If there is anything school movies have taught us, it’s that there is more to education than just learning the ABCs. In Here Comes The Boom, Kevin James plays Scott Voss, a high school biology teacher adamant to save the school’s extra-curricular activities program from being axed. In an effort to raise the money needed to save the initiative, he decides to become a mixed martial arts fighter. That is just one example of an unlikely turn of one teacher’s life in cinema, but, in fact, there are numerous.
Why not re-educate yourself on favourite teacher film classics and think about how well you know them? What can we learn (or sometimes not learn) from these feature films?
B is for Bad Teacher
Surely, the main reason any female goes in to teaching is to fund her surgery for a breast enhancement. Might not be applicable to all, but such is the case of Elizabeth Halsey played by Cameron Diaz in 2011’s Bad Teacher. As teacher who drinks heavily, smokes marijuana and swears at her students, Elizabeth is hardly ladylike in her approach to educating young minds. Lacking moral scruples, she certainly teaches her students a lesson like no other and eventually becomes a “bad girl gone good” in this hilarious comedy, co-starring Justin Timberlake and Jason Segel.
D is for Dead Poets Society
1989 saw the release of the critically acclaimed Dead Poets Society starring Robin Williams as Professor Keating, an unconventional American educator in 1950s, who transforms the lives and minds of his pupils through poetry and philosophical literature.
E is for Election
Reese Witherspoon took the notion of an over-achiever to the extreme when she starred as Tracy Flick in Election, alongside Matthew Broderick as long suffering teacher Jim McAllister. Tracy Flick’s dark and vindictive side grates on McAllister, and when Tracy decides she wants to run for student body president, he tries teaching her a lesson with a questionable outcome.
F is for Freedom Writers
Oscar winning actress Hilary Swank plays Erin Gruwell in gritty film Freedom Writers about gang violence and integration in a once prestigious school. Naive Erin eventually rises to the challenge of getting her students to open up and respect one another, by encouraging them to write a daily journal, unassessed and unread by her.
H is for The History Boys
Based on the play by Alan Bennett, The History Boys tells the story of a group of unruly, yet talented, young men at a British Grammar School in the early 1980s who are in need of coaching to earn their place at prestigious universities. Enter Irwin, played by Stephen Campbell Moore, takes on the challenge of prepping them through unconventional methods which, eventually, leads each member of the faculty to question their position at the school.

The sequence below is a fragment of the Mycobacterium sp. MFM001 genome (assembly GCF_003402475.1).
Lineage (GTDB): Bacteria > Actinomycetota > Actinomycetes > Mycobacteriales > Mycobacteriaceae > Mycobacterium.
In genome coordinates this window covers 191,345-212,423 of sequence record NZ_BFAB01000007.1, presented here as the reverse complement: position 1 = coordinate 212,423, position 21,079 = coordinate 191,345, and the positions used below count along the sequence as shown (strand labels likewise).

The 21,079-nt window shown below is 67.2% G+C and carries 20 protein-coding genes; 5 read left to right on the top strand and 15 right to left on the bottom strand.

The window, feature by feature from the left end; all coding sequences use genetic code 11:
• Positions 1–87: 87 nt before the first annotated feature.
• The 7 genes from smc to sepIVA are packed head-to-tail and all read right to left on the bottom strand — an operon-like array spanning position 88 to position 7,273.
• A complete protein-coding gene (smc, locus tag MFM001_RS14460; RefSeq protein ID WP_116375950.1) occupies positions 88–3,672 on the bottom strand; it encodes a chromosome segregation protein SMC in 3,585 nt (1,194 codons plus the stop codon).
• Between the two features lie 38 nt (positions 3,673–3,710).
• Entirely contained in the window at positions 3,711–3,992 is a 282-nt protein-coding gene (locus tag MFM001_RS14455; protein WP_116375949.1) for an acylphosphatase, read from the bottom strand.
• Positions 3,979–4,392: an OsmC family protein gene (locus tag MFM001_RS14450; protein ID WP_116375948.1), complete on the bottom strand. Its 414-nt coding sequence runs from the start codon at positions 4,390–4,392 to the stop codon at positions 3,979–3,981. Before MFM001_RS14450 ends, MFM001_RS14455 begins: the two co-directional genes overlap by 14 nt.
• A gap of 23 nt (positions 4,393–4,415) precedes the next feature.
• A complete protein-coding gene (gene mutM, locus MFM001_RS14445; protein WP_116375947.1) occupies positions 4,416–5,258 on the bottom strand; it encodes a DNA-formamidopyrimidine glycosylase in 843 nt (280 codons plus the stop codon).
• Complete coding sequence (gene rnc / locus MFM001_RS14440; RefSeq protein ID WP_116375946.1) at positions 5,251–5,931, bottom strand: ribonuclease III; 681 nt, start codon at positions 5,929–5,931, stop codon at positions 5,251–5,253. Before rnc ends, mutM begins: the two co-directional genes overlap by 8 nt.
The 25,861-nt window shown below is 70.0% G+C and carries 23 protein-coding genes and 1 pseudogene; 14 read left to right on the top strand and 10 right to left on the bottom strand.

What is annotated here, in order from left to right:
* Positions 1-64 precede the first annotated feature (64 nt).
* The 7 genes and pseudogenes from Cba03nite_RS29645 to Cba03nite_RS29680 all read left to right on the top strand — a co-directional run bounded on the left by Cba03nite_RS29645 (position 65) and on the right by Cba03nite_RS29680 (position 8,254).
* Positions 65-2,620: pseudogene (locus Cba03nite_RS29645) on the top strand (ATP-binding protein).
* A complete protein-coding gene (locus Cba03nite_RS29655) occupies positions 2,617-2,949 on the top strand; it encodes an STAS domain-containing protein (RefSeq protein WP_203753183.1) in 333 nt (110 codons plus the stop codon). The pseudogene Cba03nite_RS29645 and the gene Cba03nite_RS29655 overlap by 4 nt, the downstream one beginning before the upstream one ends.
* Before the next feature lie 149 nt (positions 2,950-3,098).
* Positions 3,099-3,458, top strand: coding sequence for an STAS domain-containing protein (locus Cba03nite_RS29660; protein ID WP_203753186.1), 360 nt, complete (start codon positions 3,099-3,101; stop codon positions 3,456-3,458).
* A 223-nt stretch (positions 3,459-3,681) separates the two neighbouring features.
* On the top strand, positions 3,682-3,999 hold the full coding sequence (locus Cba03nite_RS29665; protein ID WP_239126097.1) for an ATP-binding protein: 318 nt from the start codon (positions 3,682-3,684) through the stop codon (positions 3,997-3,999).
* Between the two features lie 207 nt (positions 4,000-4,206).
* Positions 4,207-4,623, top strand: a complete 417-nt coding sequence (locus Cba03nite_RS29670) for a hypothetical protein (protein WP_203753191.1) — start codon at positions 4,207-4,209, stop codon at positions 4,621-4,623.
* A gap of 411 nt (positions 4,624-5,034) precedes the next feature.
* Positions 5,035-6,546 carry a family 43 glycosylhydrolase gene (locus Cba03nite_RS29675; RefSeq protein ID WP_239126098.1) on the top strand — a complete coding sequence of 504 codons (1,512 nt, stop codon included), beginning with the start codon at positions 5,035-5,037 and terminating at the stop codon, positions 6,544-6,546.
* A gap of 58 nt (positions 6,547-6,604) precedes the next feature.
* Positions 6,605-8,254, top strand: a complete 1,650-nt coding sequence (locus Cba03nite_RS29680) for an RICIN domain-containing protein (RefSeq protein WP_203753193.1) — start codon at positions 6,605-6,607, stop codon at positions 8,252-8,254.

K is for Kindergarten Cop
Arnold Schwarzenegger + kindergarten = hilarious. Schwarzenegger plays Detective John Kimble, an undercover cop, who must take on the role of a kindergarten teacher in order to get to the bottom of a massive drugs scandal. Kimble soon learns that being in charge of a group of unruly four-year-olds might be even more challenging than fighting crime.
P is for Pay It Forward
When 11 year old Trevor McKinney, played by Haley Joel Osment, begins his seventh grade at school, his social studies teacher, Eugene Simonet, played by Kevin Spacey, gives the class an unusual assignment. They must put together a plan that could change the world for the better. Meant as a learning exercise, Eugene is amazed when young Trevor creates a charitable program based on doing good deeds for other people. He calls it “Pay it forward” which means that if someone does a good favour for you, you pass the good deed on to someone else rather than “pay it back”. His plan eventually rolls out across the town and changes the community forever.
S is for School of Rock
In School of Rock Jack Black plays America’s most unemployable heavy metal guitarist Dewey Finn who is desperate to win a battle-of-the-bands competition. When his band vote out their overbearing lead guitarist, Dewey must find a way to pay the rent and intercepts a phone call intended for his substitute teacher roommate Ned. Before he knows it, Dewey is propelled in front of a class of elementary school kids with nothing to teach them. He opts for educating them about what he deems to be ‘real music’ (think Led Zeppelin rather than Justin Bieber…) and enters his entire class in to the battle-of-the-bands contest
Make some room for Here Comes The Boom, educating audiences from November 9th